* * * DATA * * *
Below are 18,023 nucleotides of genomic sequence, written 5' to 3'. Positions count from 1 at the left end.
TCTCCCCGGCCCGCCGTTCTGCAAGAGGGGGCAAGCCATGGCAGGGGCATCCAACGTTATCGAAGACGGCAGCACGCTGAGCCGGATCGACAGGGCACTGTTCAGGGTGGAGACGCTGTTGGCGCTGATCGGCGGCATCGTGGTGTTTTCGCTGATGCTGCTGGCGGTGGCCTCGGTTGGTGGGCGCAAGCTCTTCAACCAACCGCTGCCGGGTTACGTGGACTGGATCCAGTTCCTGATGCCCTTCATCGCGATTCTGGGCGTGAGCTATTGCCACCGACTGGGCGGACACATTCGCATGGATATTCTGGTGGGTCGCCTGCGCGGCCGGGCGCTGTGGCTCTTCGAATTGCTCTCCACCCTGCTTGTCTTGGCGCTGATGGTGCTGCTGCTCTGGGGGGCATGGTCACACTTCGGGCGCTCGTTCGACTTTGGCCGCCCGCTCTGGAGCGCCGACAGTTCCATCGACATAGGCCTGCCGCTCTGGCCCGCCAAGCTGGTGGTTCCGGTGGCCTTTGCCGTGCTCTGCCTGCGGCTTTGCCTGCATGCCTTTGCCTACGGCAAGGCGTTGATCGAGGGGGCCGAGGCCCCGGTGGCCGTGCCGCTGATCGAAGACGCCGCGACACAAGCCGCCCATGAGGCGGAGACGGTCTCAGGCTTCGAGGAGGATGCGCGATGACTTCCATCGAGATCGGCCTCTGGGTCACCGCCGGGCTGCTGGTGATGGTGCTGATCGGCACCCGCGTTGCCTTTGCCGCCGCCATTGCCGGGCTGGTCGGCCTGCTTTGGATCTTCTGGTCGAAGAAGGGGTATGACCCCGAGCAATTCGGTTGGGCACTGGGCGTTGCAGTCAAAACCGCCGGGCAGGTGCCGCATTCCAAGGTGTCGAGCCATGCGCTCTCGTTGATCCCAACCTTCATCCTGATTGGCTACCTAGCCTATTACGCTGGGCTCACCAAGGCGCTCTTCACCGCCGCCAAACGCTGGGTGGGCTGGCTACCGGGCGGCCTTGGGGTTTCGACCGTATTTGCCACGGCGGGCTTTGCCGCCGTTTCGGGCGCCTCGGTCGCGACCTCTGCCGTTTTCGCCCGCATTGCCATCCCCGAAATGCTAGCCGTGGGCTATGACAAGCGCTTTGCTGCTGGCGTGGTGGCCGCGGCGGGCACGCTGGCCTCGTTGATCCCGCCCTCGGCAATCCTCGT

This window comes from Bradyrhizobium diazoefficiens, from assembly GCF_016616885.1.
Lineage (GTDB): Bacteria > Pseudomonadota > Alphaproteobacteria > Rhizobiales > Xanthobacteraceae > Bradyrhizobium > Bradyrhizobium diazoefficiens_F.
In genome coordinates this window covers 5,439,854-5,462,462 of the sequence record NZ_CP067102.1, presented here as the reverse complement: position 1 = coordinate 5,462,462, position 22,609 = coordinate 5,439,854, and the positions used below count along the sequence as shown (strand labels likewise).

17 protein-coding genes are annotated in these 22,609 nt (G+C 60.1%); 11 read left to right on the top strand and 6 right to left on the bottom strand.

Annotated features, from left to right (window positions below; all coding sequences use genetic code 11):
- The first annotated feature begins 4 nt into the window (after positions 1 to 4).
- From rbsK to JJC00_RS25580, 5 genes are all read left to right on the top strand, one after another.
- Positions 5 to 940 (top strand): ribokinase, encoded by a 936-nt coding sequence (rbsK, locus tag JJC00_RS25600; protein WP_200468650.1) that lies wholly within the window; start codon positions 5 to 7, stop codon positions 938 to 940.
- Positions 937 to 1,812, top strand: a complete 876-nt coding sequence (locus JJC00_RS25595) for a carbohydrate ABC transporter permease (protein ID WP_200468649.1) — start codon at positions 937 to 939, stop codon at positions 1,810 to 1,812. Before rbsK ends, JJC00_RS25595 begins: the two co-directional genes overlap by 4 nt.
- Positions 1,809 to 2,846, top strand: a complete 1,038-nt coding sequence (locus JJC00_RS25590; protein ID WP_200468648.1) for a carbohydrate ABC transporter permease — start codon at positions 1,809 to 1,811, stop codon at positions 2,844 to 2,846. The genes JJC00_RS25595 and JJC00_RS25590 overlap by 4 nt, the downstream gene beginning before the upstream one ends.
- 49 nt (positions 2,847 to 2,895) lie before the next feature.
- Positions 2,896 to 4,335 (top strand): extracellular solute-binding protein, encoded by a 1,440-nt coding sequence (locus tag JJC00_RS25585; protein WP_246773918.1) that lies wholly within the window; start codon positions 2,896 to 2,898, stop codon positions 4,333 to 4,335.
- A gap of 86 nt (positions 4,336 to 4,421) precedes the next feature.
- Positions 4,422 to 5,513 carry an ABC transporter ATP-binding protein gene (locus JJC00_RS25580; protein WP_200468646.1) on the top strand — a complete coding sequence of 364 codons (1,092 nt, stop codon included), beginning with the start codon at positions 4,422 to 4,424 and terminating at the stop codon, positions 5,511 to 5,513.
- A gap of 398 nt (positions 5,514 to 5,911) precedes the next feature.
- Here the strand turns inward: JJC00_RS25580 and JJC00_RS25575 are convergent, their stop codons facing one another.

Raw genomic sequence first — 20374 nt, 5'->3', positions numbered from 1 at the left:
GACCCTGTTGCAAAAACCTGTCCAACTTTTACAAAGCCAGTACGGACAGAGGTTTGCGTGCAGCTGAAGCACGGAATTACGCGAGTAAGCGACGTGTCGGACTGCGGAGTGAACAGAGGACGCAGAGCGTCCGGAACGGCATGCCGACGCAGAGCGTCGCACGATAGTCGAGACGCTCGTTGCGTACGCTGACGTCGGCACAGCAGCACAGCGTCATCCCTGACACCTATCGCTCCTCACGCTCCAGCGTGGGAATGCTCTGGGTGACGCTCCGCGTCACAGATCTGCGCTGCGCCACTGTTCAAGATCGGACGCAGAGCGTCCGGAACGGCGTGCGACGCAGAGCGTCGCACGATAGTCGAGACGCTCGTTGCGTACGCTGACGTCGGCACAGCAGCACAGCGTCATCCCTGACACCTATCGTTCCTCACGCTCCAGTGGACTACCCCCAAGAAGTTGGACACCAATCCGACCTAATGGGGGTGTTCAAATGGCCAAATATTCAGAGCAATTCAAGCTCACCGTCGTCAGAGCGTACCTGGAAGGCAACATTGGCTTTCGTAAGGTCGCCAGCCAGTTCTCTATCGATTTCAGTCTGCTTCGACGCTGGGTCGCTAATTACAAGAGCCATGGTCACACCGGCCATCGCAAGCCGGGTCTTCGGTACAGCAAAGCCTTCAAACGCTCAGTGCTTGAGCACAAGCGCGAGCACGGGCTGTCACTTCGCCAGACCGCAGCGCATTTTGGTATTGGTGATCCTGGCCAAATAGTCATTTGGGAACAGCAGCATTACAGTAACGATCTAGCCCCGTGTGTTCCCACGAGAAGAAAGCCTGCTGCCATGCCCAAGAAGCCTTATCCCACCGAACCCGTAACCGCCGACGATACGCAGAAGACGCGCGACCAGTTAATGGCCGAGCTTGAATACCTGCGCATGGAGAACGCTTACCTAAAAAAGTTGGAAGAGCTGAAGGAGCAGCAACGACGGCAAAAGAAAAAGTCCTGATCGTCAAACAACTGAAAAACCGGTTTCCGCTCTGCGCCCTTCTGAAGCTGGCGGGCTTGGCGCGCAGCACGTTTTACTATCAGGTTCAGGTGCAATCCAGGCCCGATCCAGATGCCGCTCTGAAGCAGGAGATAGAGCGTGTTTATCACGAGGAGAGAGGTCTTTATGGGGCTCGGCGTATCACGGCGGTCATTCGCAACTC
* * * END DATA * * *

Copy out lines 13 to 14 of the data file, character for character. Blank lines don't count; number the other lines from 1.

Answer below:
- 49 nt (positions 2,847 to 2,895) lie before the next feature.
- Positions 2,896 to 4,335 (top strand): extracellular solute-binding protein, encoded by a 1,440-nt coding sequence (locus tag JJC00_RS25585; protein WP_246773918.1) that lies wholly within the window; start codon positions 2,896 to 2,898, stop codon positions 4,333 to 4,335.